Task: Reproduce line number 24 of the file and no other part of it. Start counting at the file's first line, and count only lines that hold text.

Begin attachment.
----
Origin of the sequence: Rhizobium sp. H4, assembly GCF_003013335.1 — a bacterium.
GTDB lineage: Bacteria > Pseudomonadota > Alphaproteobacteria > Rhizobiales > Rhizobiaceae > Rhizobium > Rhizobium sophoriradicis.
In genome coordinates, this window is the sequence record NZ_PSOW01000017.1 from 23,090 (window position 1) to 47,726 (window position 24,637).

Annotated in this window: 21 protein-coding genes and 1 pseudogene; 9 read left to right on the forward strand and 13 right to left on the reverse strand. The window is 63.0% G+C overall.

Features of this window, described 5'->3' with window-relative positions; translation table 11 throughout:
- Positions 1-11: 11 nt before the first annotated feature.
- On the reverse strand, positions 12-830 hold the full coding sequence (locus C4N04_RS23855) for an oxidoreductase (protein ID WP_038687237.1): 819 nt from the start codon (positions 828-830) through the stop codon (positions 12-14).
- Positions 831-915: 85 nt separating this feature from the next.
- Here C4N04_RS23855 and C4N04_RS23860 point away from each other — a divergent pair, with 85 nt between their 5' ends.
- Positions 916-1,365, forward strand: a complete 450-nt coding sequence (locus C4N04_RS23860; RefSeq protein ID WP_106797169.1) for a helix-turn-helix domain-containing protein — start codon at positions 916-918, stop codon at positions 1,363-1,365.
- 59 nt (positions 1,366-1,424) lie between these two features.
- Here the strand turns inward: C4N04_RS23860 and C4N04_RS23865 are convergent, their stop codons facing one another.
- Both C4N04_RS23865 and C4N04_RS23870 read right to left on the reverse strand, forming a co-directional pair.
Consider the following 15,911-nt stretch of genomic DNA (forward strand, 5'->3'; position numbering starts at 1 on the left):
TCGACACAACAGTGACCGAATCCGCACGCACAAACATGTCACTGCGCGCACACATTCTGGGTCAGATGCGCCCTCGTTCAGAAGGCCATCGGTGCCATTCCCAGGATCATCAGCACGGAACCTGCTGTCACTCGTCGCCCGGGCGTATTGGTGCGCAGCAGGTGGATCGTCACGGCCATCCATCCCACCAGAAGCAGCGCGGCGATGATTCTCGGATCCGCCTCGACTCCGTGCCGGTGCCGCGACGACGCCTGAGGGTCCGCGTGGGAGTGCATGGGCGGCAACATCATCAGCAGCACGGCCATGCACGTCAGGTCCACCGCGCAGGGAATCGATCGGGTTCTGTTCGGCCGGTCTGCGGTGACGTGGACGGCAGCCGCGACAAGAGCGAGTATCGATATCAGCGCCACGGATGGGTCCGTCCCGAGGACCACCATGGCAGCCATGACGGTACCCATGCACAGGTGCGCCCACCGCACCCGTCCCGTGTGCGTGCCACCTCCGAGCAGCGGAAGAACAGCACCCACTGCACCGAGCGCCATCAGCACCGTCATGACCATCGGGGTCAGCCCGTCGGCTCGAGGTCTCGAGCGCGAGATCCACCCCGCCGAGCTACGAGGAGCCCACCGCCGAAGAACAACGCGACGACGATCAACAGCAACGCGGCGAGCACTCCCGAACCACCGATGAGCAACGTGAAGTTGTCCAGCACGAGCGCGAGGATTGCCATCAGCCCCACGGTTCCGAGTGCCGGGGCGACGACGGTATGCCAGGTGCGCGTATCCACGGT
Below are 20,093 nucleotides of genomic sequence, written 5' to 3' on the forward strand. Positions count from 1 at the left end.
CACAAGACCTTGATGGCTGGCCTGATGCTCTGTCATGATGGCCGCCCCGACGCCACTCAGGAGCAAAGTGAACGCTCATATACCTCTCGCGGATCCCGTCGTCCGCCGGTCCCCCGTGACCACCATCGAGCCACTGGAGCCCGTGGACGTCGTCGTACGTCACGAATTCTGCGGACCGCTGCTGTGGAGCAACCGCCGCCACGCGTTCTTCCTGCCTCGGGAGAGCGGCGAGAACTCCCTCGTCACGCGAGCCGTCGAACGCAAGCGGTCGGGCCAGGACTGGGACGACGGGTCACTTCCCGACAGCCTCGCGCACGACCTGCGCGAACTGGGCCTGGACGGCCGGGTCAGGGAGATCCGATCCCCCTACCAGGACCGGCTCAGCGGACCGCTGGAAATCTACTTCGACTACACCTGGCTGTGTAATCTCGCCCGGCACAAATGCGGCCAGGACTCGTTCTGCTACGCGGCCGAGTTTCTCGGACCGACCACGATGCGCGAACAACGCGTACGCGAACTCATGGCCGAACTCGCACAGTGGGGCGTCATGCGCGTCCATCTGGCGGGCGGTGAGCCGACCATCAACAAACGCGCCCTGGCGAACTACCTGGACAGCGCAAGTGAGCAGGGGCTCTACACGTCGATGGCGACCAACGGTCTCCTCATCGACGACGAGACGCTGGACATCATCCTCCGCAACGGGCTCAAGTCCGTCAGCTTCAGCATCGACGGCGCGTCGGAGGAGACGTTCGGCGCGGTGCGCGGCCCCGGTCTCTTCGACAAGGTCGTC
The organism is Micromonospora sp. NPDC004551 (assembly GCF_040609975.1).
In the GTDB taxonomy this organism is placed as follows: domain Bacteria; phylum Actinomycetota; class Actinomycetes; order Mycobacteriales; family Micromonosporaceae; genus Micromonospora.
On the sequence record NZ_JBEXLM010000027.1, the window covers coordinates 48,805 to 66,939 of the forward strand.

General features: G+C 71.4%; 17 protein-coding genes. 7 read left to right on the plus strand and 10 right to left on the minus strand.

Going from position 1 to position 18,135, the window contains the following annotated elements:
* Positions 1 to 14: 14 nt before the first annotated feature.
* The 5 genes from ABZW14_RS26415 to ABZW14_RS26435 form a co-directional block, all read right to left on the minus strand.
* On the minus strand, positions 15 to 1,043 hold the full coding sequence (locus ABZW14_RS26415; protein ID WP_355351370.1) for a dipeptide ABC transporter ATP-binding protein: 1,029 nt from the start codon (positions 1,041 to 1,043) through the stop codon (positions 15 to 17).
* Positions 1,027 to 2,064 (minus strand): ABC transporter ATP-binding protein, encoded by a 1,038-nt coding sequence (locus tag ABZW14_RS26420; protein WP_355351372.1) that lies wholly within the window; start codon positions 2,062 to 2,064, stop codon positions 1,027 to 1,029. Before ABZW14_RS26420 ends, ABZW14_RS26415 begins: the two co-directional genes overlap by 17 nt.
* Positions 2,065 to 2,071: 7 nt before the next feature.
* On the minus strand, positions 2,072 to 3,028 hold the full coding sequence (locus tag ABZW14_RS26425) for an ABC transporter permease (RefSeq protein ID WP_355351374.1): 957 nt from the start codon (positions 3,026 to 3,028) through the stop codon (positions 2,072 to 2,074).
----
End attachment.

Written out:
* The 5 genes from ABZW14_RS26415 to ABZW14_RS26435 form a co-directional block, all read right to left on the minus strand.